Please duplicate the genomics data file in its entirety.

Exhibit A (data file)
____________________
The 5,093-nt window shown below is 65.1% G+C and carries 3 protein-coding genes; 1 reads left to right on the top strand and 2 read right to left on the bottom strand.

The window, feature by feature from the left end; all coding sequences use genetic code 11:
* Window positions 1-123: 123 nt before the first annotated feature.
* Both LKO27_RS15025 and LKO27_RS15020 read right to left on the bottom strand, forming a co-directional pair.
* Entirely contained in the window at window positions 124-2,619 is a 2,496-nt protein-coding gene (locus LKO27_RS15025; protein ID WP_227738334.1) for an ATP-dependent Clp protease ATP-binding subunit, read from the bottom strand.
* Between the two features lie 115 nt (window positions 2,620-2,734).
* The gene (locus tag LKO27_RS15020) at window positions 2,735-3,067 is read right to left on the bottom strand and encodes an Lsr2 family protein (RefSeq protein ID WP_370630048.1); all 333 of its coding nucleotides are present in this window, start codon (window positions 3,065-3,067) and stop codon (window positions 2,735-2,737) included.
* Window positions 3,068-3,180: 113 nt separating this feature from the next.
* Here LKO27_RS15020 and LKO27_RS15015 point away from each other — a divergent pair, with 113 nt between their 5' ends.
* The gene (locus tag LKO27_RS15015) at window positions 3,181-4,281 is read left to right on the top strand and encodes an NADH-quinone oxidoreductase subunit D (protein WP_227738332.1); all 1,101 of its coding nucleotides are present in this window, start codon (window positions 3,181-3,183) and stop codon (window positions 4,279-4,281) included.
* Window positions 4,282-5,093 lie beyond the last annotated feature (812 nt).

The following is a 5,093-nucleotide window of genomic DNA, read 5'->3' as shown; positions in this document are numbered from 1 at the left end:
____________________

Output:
The 5,093-nt window shown below is 65.1% G+C and carries 3 protein-coding genes; 1 reads left to right on the top strand and 2 read right to left on the bottom strand.

The window, feature by feature from the left end; all coding sequences use genetic code 11:
* Window positions 1-123: 123 nt before the first annotated feature.
* Both LKO27_RS15025 and LKO27_RS15020 read right to left on the bottom strand, forming a co-directional pair.
* Entirely contained in the window at window positions 124-2,619 is a 2,496-nt protein-coding gene (locus LKO27_RS15025; protein ID WP_227738334.1) for an ATP-dependent Clp protease ATP-binding subunit, read from the bottom strand.
* Between the two features lie 115 nt (window positions 2,620-2,734).
* The gene (locus tag LKO27_RS15020) at window positions 2,735-3,067 is read right to left on the bottom strand and encodes an Lsr2 family protein (RefSeq protein ID WP_370630048.1); all 333 of its coding nucleotides are present in this window, start codon (window positions 3,065-3,067) and stop codon (window positions 2,735-2,737) included.
* Window positions 3,068-3,180: 113 nt separating this feature from the next.
* Here LKO27_RS15020 and LKO27_RS15015 point away from each other — a divergent pair, with 113 nt between their 5' ends.
* The gene (locus tag LKO27_RS15015) at window positions 3,181-4,281 is read left to right on the top strand and encodes an NADH-quinone oxidoreductase subunit D (protein WP_227738332.1); all 1,101 of its coding nucleotides are present in this window, start codon (window positions 3,181-3,183) and stop codon (window positions 4,279-4,281) included.
* Window positions 4,282-5,093 lie beyond the last annotated feature (812 nt).

The following is a 5,093-nucleotide window of genomic DNA, read 5'->3' as shown; positions in this document are numbered from 1 at the left end: